• The government has not made the entire biosafety document on GM mustard publicly available, which fuels criticism. Further aggravating the situation, the government has contested the designation of GM mustard as a herbicide-tolerant (HT) crop.

How do GM crops work?

Plants that have undergone genetic engineering to add specific alterations to their DNA are known as genetically modified crops, or GMOs.The goal of genetic modification is to give the plant new qualities that do not exist naturally in the species.By increasing the crop’s nutrient profile and resistance to particular pests, diseases, and environmental stresses, these improvements hope to raise the quality and output of food crops.

Indian GM Crops

  • Bt Cotton: Bt cotton is a genetically modified plant that has two extra genes from the Bacillus thuringiensis (Bt) soil bacteria. These genes allow the plant to create a protein that is poisonous to the pink bollworm, a common insect problem. The only GM crop that is legal to grow in India is Bt cotton.
  • Contrary to conventional Bt cotton, a variety of Bt cotton has been created by inserting a second gene from a different soil bacterium. The plant now has resistance to the common pesticide glyphosate thanks to this extra gene.
  • Bt Brinjal: This genetically altered fruit and vegetable contains a gene that protects against fruit and shoot borer infestations. The plant can successfully defend itself because to this genetic modification.
  • GM Mustard (DMH-11): Deepak Pental from the South Campus of the University of Delhi is one of the scientists that created the genetically altered mustard variety known as DMH-11. This GM mustard is designed to allow cross-pollination in the crop, as opposed to naturally occurring self-pollination.
  • Global Variants: Genetically modified maize, canola, and soybean varieties are widely accessible and grown all over the world.

Benefits of GM Crops

  1. Enhanced Productivity and Higher Farmer Income: GM crops help enhance agricultural output, which raises farmers’ incomes.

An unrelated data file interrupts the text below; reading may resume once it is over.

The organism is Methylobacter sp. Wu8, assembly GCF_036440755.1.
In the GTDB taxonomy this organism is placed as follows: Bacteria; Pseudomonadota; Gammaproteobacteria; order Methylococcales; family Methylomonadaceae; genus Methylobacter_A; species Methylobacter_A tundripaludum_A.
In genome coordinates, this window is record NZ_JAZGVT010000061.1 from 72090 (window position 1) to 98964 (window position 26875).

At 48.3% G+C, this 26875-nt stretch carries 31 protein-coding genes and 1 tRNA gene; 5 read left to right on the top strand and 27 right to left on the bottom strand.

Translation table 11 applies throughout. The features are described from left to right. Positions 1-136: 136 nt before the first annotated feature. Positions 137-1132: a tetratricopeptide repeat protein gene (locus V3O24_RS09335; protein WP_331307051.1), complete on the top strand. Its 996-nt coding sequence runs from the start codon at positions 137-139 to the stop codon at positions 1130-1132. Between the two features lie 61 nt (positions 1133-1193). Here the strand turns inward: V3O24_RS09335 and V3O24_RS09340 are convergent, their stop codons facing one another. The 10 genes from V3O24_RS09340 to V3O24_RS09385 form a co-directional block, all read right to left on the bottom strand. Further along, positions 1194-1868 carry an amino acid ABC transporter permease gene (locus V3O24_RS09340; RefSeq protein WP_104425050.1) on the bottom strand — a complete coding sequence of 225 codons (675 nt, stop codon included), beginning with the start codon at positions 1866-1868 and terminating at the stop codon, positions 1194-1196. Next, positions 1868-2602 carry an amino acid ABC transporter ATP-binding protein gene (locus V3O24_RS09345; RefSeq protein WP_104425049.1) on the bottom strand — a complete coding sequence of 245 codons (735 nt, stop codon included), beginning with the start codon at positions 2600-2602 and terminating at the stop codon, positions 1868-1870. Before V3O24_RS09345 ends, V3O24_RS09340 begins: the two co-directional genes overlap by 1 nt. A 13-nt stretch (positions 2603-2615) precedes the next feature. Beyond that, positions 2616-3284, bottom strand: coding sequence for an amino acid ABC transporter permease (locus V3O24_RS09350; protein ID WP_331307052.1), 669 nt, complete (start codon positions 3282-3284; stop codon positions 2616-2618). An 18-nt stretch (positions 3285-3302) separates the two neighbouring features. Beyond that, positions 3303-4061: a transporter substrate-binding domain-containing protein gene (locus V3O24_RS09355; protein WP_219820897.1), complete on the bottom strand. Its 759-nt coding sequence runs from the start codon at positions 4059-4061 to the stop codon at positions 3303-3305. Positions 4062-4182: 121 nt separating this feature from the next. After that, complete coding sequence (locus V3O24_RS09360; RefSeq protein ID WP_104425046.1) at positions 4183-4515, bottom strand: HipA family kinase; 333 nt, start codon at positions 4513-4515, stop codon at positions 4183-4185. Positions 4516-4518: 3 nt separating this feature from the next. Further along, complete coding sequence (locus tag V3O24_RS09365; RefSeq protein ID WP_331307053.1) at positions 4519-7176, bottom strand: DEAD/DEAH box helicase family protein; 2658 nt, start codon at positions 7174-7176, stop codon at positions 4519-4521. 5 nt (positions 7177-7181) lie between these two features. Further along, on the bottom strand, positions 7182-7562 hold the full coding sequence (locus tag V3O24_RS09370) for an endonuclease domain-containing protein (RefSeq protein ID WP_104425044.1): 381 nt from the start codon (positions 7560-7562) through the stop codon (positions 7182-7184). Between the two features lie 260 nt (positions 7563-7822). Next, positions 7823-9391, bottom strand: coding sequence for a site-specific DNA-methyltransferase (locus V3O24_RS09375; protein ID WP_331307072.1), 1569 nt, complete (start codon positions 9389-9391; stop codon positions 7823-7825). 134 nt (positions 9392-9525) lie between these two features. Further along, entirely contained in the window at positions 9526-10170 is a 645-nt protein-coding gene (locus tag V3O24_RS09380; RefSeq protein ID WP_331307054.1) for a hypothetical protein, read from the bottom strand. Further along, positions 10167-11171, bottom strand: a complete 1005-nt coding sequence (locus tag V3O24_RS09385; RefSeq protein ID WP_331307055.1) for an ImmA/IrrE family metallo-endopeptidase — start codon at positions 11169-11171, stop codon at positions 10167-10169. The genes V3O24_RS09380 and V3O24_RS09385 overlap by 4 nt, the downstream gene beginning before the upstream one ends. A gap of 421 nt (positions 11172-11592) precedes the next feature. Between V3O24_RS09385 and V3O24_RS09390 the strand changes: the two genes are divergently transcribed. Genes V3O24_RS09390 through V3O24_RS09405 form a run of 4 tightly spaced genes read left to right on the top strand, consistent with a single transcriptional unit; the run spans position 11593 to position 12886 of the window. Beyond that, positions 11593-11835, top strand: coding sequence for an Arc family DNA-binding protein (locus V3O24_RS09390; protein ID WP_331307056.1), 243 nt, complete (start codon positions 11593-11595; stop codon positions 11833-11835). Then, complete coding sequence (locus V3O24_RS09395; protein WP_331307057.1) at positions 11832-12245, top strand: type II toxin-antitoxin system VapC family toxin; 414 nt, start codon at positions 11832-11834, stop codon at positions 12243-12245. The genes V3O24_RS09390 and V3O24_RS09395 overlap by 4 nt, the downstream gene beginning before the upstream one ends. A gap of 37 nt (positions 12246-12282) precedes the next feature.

2. Lessened Need for Chemical Pesticides and Insecticides: GM crops can reduce the need for chemical pesticides and insecticides by adding natural pest resistance traits, which is good for the environment and for people’s health.
  3. Addressing Food Availability: Higher yields from GM crops help feed populations that are expanding quickly, resulting in better food availability.
  4. Better Land Use: The improved productivity of GM crops allows for higher yields to be produced on smaller plots of land, resulting in more effective use of agricultural resources.

The downsides of GM crops

  1. The genetic alterations in GM crops might cause the dominance of particular features, favouring some organisms and potentially upsetting ecosystems and biodiversity. This is one of the disadvantages of GM crops.
  2. Increased Farming Costs and Marketization: The use of GM crops may increase farm costs and subject agriculture to forces of the market aimed at maximising profits, which may result in unethical behaviour.
  3. Risks to Farmers, the Environment, and International Trade: The introduction of transgenic crops presents hazards to farmers, the environment, and the dynamics of international trade.
  4. Safety Evaluation Limitations: Many of the unfavourable effects connected to GM crops are not sufficiently covered in the present safety analyses.